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The Lord Howe Volcanic Complex, Australia: its geochemistry and origins

Journal Article


Abstract


  • The Lord Howe Volcanic Complex (LHVC) is part of a seamount chain associated with the detached continental crust of Zealandia. We present petrographic and geochemical data for the LHVC, including the first reported data for Balls Pyramid and the first trace element data for Lord Howe Island, clarifying the tectonic affiliation and general mantle source characteristics. Classification and discrimination diagrams based on concentrations and ratios of immobile elements, such as rare earth and high field strength elements, Th, Ti, Y, and Mg, show the LHVC comprises transitional to alkali basalts and at least two, and probably three, shield building complexes, consistent with an intraplate tectonic setting. Primitive-mantle normalised trace element patterns, variation in Dy/Yb for a restricted range of Dy/Dy*, Zr/Yb > 90, and variations in Zr/Hf and P2O5/TiO2 through the eruptive sequences indicate the mantle source may be a laterally heterogeneous enriched garnet peridotite that has undergone varying degrees of partial melting and carbonatitic metasomatism, both within the LHVC and along the Lord Howe Seamount Chain. The LHVC is thus an ideal natural laboratory for probing the probability of small intraplate volcanic fields originating via mantle plumes or from previously subducted slabs stagnating at the mantle transition zone.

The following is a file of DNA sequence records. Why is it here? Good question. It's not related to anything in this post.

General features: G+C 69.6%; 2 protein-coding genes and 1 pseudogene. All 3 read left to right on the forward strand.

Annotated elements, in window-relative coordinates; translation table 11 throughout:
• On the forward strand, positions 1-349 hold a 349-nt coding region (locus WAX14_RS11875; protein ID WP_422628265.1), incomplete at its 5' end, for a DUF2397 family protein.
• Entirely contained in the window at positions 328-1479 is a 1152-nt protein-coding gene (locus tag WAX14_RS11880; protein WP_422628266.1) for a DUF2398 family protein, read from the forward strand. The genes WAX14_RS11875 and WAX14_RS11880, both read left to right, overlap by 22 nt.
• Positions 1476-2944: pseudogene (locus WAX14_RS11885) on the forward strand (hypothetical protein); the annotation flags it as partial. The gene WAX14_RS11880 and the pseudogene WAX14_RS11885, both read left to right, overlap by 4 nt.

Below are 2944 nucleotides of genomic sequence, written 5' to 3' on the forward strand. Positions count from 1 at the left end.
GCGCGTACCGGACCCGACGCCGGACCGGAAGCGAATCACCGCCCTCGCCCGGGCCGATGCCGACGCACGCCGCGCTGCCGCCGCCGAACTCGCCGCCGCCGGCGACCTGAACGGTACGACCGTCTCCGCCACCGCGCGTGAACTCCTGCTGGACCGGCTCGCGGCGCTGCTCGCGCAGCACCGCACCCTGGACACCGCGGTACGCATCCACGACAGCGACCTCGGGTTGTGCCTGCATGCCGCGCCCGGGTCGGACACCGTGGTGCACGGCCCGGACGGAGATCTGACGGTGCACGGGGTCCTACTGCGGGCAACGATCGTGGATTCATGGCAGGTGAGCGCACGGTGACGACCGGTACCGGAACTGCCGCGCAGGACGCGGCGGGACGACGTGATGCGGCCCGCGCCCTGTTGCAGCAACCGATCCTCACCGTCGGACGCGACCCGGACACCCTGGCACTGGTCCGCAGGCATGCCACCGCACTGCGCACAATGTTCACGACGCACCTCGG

Publication Date


  • 2022

Citation


  • Williams, M. L., & Jones, B. G. (2022). The Lord Howe Volcanic Complex, Australia: its geochemistry and origins. New Zealand Journal of Geology and Geophysics. doi:10.1080/00288306.2022.2108068

Scopus Eid


  • 2-s2.0-85136561395

Abstract


  • The Lord Howe Volcanic Complex (LHVC) is part of a seamount chain associated with the detached continental crust of Zealandia. We present petrographic and geochemical data for the LHVC, including the first reported data for Balls Pyramid and the first trace element data for Lord Howe Island, clarifying the tectonic affiliation and general mantle source characteristics. Classification and discrimination diagrams based on concentrations and ratios of immobile elements, such as rare earth and high field strength elements, Th, Ti, Y, and Mg, show the LHVC comprises transitional to alkali basalts and at least two, and probably three, shield building complexes, consistent with an intraplate tectonic setting. Primitive-mantle normalised trace element patterns, variation in Dy/Yb for a restricted range of Dy/Dy*, Zr/Yb > 90, and variations in Zr/Hf and P2O5/TiO2 through the eruptive sequences indicate the mantle source may be a laterally heterogeneous enriched garnet peridotite that has undergone varying degrees of partial melting and carbonatitic metasomatism, both within the LHVC and along the Lord Howe Seamount Chain. The LHVC is thus an ideal natural laboratory for probing the probability of small intraplate volcanic fields originating via mantle plumes or from previously subducted slabs stagnating at the mantle transition zone.

Publication Date


  • 2022

Citation


  • Williams, M. L., & Jones, B. G. (2022). The Lord Howe Volcanic Complex, Australia: its geochemistry and origins. New Zealand Journal of Geology and Geophysics. doi:10.1080/00288306.2022.2108068

Scopus Eid


  • 2-s2.0-85136561395